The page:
The following Employment precedent provides comprehensive and up to date legal information covering:
Paragraph 1 of the Grounds of Claim is admitted.
As to paragraph 2 of the Grounds of Claim, it is denied that the Claimant’s colleagues were improperly altering test data and it is denied that the test data as amended gave a misleading impression of the testing the compound had undergone. The Claimant’s colleagues made standard adjustments to test data in accordance with industry guidelines. It is not admitted, if it is alleged, that the Claimant believed that the adjustments were improper or misleading and, if the Claimant did have such a belief, it is denied that it was reasonable. A chemist of the Claimant’s training and experience would have been well aware of the industry guidelines and therefore that the adjustments were standard and appropriate.
It is admitted that on [insert date], the Claimant told [insert name] that [insert names] had been inappropriately altering test data. It is admitted that [insert name] expressed concern and said that he would investigate the allegation.
[Insert name] made enquiries and in particular examined the test data and the working documents relating to the test data. He discovered that no inappropriate adjustments had been made to the test data.
It is denied that the Claimant heard nothing further about the matter; [insert name] met with the Claimant on [insert date]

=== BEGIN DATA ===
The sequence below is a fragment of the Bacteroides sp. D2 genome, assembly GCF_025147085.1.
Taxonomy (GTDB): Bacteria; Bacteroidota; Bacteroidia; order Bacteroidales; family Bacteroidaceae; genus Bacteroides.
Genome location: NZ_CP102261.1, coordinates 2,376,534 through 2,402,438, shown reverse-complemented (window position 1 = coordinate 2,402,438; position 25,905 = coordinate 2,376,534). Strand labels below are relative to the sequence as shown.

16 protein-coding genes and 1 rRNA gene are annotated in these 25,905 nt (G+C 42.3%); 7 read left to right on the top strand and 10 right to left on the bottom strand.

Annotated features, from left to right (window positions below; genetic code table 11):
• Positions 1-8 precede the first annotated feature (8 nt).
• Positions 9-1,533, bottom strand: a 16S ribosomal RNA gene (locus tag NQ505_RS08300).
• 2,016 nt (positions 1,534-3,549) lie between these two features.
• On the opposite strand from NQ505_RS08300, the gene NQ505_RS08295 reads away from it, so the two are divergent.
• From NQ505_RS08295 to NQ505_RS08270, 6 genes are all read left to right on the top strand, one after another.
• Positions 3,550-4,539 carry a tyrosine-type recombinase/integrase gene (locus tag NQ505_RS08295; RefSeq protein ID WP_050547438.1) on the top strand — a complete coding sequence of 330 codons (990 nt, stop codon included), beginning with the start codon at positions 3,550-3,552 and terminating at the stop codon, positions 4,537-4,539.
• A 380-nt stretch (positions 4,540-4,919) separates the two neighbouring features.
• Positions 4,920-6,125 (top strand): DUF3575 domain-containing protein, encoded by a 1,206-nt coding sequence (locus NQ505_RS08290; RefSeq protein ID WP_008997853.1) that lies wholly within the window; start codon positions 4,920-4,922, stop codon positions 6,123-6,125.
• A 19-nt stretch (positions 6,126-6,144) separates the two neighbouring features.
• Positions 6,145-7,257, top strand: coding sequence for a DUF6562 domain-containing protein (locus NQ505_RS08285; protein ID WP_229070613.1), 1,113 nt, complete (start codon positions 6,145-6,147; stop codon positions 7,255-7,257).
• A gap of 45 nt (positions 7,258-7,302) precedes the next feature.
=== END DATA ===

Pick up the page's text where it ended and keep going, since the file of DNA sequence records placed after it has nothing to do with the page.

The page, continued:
Free trials are only available to individuals based in the UK
Complete all the fields above to proceed to the next step.
**Trials are provided to all LexisPSL and LexisLibrary content, excluding Practice Compliance, Practice Management and Risk and Compliance, subscription packages are tailored to your specific needs. To discuss trialling these LexisPSL services please email customer service via our online form. Free trials are only available to individuals based in the UK. We may terminate this trial at any time or decide not to give a trial, for any reason. Trial includes one question to LexisAsk during the length of the trial.
To view the latest version of this document and thousands of others like it, sign-in to LexisPSL or register for a free trial.
Existing user? Sign-in
Take a free trial
Take a free trial
Direct effect of EU lawWhat is direct effect of EU law?The doctrine of direct effect is a fundamental principle of EU law developed by the Court of Justice of the European Union in Van Gend en Loos. It is a mechanism through which individuals can enforce rights in Member States’ courts, based on EU
European Insurance and Occupational Pensions Authority (EIOPA)BREXIT: 11pm (GMT) on 31 December 2020 (‘IP completion day’) marked the end of the Brexit transition/implementation period entered into following the UK’s withdrawal from the EU. Following IP completion day, key transitional arrangements
RobberyRobberyRobbery is a theft offence, involving dishonesty but elevated also by the intention to use force.Robbery can only be tried in the Crown Court on indictment and is categorised as a class 3 offence.Elements of the offence of robberyA person is guilty of robbery if:•they steal something,
Proprietary estoppelThis Practice Note considers proprietary estoppel from a generic standpoint.For industry specific guidance on proprietary estoppel, see Practice Notes:•Estoppel and property law•Mortgages by estoppelProprietary estoppel—what is it?Unlike the other forms of estoppel (see Practice
0330 161 1234